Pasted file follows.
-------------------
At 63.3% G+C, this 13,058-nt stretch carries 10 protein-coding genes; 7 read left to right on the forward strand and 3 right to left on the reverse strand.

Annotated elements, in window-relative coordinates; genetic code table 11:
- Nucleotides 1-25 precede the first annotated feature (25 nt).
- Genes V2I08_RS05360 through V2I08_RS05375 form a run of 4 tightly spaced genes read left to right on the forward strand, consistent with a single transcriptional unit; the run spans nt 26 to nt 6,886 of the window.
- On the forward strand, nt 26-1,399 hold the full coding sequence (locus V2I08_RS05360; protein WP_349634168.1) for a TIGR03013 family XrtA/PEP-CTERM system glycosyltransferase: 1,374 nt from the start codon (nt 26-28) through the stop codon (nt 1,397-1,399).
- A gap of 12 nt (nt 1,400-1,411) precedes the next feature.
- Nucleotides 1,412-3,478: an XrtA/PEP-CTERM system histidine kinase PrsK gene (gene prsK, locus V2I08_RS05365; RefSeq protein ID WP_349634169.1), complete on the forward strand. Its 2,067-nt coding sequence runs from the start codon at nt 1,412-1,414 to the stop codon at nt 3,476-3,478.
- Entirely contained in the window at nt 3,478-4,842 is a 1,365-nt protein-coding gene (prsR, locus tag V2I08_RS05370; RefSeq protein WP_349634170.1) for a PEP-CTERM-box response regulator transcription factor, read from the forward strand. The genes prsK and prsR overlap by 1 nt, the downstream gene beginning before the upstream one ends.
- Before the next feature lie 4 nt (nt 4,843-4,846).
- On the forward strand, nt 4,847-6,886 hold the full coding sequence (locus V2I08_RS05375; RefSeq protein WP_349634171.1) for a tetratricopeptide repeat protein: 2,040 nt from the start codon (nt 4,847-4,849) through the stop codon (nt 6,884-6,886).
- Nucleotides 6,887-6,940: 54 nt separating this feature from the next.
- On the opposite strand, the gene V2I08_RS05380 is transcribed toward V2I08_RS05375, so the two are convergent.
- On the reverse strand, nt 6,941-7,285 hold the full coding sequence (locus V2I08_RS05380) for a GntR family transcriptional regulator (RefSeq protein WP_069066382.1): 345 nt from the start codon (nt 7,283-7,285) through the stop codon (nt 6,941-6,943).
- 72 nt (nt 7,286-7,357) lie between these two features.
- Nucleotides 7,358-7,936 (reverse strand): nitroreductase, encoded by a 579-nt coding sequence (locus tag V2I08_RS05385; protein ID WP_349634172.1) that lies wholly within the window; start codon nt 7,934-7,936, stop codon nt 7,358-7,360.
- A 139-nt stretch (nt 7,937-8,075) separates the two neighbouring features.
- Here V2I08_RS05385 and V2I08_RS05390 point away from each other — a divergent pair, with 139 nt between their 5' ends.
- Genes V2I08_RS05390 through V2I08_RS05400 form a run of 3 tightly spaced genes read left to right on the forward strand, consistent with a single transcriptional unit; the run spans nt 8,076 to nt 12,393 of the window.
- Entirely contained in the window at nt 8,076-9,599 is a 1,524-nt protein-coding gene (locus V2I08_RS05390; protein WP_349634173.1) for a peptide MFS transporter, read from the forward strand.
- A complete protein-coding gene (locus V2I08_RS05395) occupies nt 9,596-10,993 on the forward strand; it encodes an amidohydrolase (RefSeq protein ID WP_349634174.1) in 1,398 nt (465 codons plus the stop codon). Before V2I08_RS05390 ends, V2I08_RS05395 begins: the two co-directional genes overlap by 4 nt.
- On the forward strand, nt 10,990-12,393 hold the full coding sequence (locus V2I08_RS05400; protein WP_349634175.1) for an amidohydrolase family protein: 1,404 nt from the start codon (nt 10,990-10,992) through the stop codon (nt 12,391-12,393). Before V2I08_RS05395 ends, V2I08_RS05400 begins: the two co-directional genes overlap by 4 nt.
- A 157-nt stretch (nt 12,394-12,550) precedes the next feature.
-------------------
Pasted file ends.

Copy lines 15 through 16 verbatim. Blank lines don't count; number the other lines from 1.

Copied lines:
- Nucleotides 7,358-7,936 (reverse strand): nitroreductase, encoded by a 579-nt coding sequence (locus tag V2I08_RS05385; protein ID WP_349634172.1) that lies wholly within the window; start codon nt 7,934-7,936, stop codon nt 7,358-7,360.
- A 139-nt stretch (nt 7,937-8,075) separates the two neighbouring features.